For centuries, the idea that females were the biologically weaker sex has been used as a rationale for keeping women submissive and compliant. Evidence suggests, however, that males are actually the weaker sex — at least in the strictest of all terms: death.
Men are more likely to die in utero, in childhood, in adolescence, in old age — in every stage of life, in fact. That’s not just some weird American quirk, or Western European — it’s practically universal. Some scientists go so far as to surmise that men may eventually go extinct.
So is there a way for men from going the way of the dodo?
A large part of the XY chromosome set’s problems seem to start to be rooted in biology. The Y chromosome that makes a male biologically so is fragile. Females, meanwhile, come equipped with two X chromosomes, so even when there’s a problem in one, the other can step in. Males don’t have this duplicative effect, so if something is damaged in their X chromosome, they’re largely screwed.
Even more alarmingly, the X chromosome is about 1,000 genes long, while the Y chromosome is under 100 genes long and continuing, it seems, to disappear. The odds this leads to the extinction of men in the long term are extremely low, but many think it’s already negatively affecting men’s health today, from infertility to retinal issues.
One study suggested that even a mother’s love can’t overcome this fundamental fragility. When a mom’s body senses it’s carrying a particularly fragile fetus, she’s likely to naturally abort it. It’s probably her body’s way of forcing her to try to conceive another, healthier child. And while this “culling” is all-natural, it seems to mostly target male fetuses.
Chromosomal issues aren’t the only biological quirk that may be contributing to men’s inferior health. Research suggests hormones may be at play, too.
Everyone has a bit of testosterone running through their system, but men have a lot more. Curiously, it appears that the higher one’s testosterone, the weaker a man’s immune system. While this makes them less likely to have the autoimmune disorders that plague many women, the testosterone-immune system makes them much more susceptible to infectious disease. Most Americans are lucky enough to avoid infectious diseases in their daily life, but this weakness can be particularly troublesome right after surgery, when men are more likely to succumb to post-op infections than women.
But, as with so many issues of men’s health, this explanation isn’t iron clad. It has also been suggested, for example, that women are just more valuable as hosts, so they’re more likely to survive infection. As a result, when men are infected, they die. But when women are infected, they survive (even though surviving also means that they’re spreading disease to their children).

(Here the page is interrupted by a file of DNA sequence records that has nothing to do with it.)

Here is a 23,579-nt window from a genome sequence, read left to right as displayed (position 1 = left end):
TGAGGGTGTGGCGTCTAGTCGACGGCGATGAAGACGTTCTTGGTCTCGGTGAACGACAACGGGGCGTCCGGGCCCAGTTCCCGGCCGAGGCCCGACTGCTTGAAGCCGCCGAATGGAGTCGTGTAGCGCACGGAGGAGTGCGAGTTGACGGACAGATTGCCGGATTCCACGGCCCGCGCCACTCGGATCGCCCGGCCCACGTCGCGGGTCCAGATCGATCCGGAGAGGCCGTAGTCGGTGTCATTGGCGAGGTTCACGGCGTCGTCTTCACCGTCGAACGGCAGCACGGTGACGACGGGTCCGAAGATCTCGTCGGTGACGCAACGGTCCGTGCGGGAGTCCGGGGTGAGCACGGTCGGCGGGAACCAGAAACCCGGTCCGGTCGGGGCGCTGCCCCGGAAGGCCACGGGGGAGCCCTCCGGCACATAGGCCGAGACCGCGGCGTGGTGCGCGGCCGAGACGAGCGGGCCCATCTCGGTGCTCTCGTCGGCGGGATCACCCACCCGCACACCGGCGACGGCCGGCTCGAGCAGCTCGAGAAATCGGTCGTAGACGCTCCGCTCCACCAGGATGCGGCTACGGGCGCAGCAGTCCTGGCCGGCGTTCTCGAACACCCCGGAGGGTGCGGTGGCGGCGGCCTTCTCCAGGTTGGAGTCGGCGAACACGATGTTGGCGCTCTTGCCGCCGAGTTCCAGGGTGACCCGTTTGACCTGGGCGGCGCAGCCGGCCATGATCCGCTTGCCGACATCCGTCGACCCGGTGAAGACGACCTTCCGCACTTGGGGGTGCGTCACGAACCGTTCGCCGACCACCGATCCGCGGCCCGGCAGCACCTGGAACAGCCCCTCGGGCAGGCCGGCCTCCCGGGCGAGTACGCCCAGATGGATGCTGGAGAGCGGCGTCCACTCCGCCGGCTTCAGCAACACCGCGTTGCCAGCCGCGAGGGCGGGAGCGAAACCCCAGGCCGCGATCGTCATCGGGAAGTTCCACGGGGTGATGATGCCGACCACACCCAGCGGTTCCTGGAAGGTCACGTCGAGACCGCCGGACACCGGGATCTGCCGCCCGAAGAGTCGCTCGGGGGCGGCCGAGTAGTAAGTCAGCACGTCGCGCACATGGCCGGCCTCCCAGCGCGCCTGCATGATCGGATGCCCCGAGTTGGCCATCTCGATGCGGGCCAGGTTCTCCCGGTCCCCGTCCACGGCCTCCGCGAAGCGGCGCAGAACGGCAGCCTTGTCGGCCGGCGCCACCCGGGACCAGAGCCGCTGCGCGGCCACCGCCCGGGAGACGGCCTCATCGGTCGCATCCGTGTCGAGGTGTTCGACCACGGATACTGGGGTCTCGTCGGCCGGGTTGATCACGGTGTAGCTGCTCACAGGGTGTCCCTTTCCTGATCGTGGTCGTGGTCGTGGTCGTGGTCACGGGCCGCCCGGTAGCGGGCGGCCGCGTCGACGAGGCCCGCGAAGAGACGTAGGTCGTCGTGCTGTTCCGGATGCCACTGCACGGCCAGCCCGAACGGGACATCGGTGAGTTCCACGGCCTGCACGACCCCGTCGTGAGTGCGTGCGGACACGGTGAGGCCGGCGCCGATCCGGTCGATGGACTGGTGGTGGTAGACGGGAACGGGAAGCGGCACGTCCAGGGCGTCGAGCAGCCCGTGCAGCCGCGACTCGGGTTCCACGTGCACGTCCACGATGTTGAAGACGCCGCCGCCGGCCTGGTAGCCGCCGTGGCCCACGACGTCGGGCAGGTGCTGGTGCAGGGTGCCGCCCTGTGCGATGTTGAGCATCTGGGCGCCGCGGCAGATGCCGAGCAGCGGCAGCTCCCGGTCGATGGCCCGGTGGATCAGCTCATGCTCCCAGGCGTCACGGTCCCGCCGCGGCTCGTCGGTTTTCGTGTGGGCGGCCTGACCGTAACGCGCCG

Other negative effects associated with testosterone include increasing bad cholesterol, increasing the risk of heart attack and stroke.
Biology isn’t the only medical problem affecting men, however. The particular stresses of masculinity and societal pressure of what masculinity should be seem to play a critical — and negative — role in men’s health issues.
Society has made up a lot of rules about what is masculine and what is feminine. To be fair, both paradigms can kill. Women are taught to be obsessively body conscious, but men are taught the opposite, to not think much about their corporeal form at all, leading to a poorer diet and smoking rates higher than women.
And because men are taught they’re stronger than women, they’ve historically been the ones sent to war, where many — sometimes even most of a generation — are killed. Relatedly, the notion that “pain is gain” and that real men can overcome anything with perseverance, means many men avoid the doctor even when something feels off. When they eventually make it to the clinic, men are less likely than women to follow through on their doctor’s orders, not helping their morbidity rates.
Perhaps most painfully, men in the United States typically often don’t have the number of social ties that women do, especially in older age. That can makes them more easily isolated. Isolation is sad on its face, but it also comes with numerous health effects, including increased likelihood of substance abuse, vulnerability to mental health issues, physical problems like heart disease, even suicide.
Exactly what to do about these gender health disparities is unclear, but taking a page from history might help. A few decades ago, activists and experts decided that the high rates of maternal and child mortality worldwide were inexcusable. A movement was born. Today, women are living longer and better lives and have more resources and doctors dedicated just to them. Men, take note.